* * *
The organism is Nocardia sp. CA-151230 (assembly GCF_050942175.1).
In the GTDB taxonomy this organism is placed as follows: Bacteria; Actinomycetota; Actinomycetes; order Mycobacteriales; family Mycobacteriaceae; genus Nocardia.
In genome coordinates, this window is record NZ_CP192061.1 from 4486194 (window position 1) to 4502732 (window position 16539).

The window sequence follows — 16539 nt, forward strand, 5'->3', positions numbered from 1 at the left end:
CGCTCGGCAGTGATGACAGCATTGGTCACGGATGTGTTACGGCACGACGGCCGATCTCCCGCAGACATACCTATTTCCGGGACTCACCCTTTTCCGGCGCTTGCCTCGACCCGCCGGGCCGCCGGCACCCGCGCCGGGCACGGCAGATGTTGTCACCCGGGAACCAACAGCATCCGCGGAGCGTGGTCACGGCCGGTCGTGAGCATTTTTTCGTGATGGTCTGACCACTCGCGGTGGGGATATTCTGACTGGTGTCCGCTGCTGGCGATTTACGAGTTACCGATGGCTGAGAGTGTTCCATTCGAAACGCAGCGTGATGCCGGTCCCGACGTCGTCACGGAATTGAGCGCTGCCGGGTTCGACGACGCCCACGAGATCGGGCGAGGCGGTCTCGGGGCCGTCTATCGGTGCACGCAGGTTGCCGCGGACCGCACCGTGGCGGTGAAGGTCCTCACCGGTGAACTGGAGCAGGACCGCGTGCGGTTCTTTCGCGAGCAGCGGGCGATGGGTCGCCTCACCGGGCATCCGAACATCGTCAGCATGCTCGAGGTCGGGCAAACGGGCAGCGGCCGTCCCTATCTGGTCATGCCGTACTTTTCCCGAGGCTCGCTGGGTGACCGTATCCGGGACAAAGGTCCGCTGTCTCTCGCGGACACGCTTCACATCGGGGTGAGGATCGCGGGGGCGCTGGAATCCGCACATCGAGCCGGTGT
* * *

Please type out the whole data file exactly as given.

The organism is Nocardia sp. CA-151230 (assembly GCF_050942175.1).
In the GTDB taxonomy this organism is placed as follows: Bacteria; Actinomycetota; Actinomycetes; order Mycobacteriales; family Mycobacteriaceae; genus Nocardia.
In genome coordinates, this window is record NZ_CP192061.1 from 4486194 (window position 1) to 4502732 (window position 16539).

The window sequence follows — 16539 nt, forward strand, 5'->3', positions numbered from 1 at the left end:
CGCTCGGCAGTGATGACAGCATTGGTCACGGATGTGTTACGGCACGACGGCCGATCTCCCGCAGACATACCTATTTCCGGGACTCACCCTTTTCCGGCGCTTGCCTCGACCCGCCGGGCCGCCGGCACCCGCGCCGGGCACGGCAGATGTTGTCACCCGGGAACCAACAGCATCCGCGGAGCGTGGTCACGGCCGGTCGTGAGCATTTTTTCGTGATGGTCTGACCACTCGCGGTGGGGATATTCTGACTGGTGTCCGCTGCTGGCGATTTACGAGTTACCGATGGCTGAGAGTGTTCCATTCGAAACGCAGCGTGATGCCGGTCCCGACGTCGTCACGGAATTGAGCGCTGCCGGGTTCGACGACGCCCACGAGATCGGGCGAGGCGGTCTCGGGGCCGTCTATCGGTGCACGCAGGTTGCCGCGGACCGCACCGTGGCGGTGAAGGTCCTCACCGGTGAACTGGAGCAGGACCGCGTGCGGTTCTTTCGCGAGCAGCGGGCGATGGGTCGCCTCACCGGGCATCCGAACATCGTCAGCATGCTCGAGGTCGGGCAAACGGGCAGCGGCCGTCCCTATCTGGTCATGCCGTACTTTTCCCGAGGCTCGCTGGGTGACCGTATCCGGGACAAAGGTCCGCTGTCTCTCGCGGACACGCTTCACATCGGGGTGAGGATCGCGGGGGCGCTGGAATCCGCACATCGAGCCGGTGT